Google Analytics has been on the website traffic statistics scene for just a little over a year now and looks to be in no danger of fading into obscurity. For many website owners and professional online marketing firms it has become the de facto standard for helping to manage online marketing campaigns. Much of this is due to the depth of data and the ability to cross reference categories of information and really drill down to specifics on the who, what and when of your site’s visitors. When Google Analytics is integrated into a shopping cart based site it can really shine, providing valuable research on what your most popular products are and exactly what dollar amount your average visit from various sources of traffic are worth. But behind the slick interface, fancy charts and tightly zoomed data details the technology this system is built upon offers up some lesser known pros and cons.
For a long time now traffic analytics meant usually one thing, log analysis. Every website has a raw log file that records each request to the server, such as a page or image. This log file will record this information regardless if it’s an actual site visitor collecting this data or one of the hundreds of thousands of automated software, or bots, scouring the web for information for both helpful (search engine crawlers) and hurtful reasons (address collectors for junk email). Sifting through this data to separate the real traffic from the junk makes the data gleaned fairly useful for trends and patterns, though true specific numbers are hard to come by without some level of inaccuracy. If you have a site that utilizes programming to serve images or other files, the numbers can be further skewed. While many software packages have been offered to do some of the heavy lifting, there is still usually some amount of manual filtering and analysis needed to get useful information for online marketing efforts.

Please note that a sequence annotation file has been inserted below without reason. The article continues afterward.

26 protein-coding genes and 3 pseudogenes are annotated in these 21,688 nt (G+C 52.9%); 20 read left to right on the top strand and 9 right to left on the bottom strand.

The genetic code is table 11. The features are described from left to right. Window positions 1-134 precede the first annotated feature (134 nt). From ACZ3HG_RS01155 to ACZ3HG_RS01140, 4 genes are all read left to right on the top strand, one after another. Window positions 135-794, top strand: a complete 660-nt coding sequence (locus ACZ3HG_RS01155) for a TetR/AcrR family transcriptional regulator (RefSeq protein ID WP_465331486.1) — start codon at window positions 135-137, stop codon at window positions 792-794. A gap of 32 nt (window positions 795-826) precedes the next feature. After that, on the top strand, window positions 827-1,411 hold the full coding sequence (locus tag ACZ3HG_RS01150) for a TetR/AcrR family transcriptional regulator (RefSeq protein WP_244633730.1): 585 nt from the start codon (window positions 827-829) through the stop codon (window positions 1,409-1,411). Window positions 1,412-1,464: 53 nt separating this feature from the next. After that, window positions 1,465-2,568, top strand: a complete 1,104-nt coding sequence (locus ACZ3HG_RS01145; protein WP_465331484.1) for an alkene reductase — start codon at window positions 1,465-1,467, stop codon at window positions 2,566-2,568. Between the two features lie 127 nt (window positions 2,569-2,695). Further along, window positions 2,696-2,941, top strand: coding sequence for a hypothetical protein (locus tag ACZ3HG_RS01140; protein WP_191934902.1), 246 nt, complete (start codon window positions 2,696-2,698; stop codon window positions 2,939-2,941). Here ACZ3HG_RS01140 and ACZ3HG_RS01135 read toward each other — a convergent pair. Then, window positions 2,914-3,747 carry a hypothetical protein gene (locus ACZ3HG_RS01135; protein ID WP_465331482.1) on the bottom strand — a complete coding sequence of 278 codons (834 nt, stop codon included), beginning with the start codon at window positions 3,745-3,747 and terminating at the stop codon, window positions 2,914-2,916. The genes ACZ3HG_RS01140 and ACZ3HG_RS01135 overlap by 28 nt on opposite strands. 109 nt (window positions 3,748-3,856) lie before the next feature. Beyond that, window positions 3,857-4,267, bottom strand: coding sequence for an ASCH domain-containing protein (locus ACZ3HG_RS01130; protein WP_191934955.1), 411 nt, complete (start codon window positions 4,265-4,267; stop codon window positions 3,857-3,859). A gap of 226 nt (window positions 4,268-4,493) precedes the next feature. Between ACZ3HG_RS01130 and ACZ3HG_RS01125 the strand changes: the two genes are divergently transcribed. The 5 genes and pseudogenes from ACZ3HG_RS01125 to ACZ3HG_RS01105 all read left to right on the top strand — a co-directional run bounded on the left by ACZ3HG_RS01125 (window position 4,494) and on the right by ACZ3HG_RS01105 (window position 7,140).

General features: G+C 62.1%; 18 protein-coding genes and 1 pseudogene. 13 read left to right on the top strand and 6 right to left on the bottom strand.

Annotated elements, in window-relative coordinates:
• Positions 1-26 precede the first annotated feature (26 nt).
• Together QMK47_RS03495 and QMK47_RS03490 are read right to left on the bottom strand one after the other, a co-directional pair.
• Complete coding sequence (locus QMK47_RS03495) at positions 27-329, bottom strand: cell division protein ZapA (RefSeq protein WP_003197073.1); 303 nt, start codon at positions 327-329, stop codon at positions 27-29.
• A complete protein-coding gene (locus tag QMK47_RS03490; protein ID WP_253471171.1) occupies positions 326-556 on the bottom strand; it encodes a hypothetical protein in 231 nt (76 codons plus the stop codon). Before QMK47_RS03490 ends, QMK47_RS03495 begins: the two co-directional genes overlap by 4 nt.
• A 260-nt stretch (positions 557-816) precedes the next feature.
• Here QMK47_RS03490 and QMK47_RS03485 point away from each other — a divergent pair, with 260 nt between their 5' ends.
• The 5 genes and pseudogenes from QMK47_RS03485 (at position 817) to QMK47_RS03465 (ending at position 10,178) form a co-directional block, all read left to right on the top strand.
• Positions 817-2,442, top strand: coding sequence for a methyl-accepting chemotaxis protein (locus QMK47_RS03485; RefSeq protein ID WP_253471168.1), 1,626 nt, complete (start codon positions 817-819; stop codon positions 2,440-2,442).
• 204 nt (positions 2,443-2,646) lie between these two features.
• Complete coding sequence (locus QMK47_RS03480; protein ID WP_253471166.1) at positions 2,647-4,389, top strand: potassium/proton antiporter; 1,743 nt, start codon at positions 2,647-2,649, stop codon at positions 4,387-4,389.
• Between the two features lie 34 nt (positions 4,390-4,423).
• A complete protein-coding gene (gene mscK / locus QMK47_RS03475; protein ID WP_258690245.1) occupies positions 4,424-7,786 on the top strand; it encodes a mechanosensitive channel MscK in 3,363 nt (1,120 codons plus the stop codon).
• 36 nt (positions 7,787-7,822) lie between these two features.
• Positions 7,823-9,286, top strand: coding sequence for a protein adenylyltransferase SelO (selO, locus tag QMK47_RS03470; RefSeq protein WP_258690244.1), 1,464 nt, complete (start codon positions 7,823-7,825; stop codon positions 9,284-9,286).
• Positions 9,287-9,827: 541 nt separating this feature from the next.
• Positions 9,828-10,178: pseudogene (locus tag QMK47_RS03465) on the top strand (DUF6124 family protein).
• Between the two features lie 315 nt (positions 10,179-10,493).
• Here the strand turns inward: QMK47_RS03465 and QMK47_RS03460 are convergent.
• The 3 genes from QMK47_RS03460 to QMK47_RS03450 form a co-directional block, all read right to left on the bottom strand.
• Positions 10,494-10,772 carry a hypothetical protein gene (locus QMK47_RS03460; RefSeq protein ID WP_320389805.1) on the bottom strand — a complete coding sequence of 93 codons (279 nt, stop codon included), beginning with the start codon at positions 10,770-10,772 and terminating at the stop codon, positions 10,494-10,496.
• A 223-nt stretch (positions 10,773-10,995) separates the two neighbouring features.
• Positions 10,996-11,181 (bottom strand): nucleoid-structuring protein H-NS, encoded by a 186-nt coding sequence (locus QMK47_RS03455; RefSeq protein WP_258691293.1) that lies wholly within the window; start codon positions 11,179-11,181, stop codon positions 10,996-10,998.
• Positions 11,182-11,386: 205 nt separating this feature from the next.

From the standpoint of maintaining complete oversight and statistical references for your site, it would be wise to be sure to have in place both a log analysis system and something that gives a richer more true detail such as Google Analytics. While the majority of your time should be spent researching your real visitors’ behavior and working to meet their expectations and needs with your internet marketing effort, it’s important to have the tools to get further under the hood and troubleshoot when the need arises.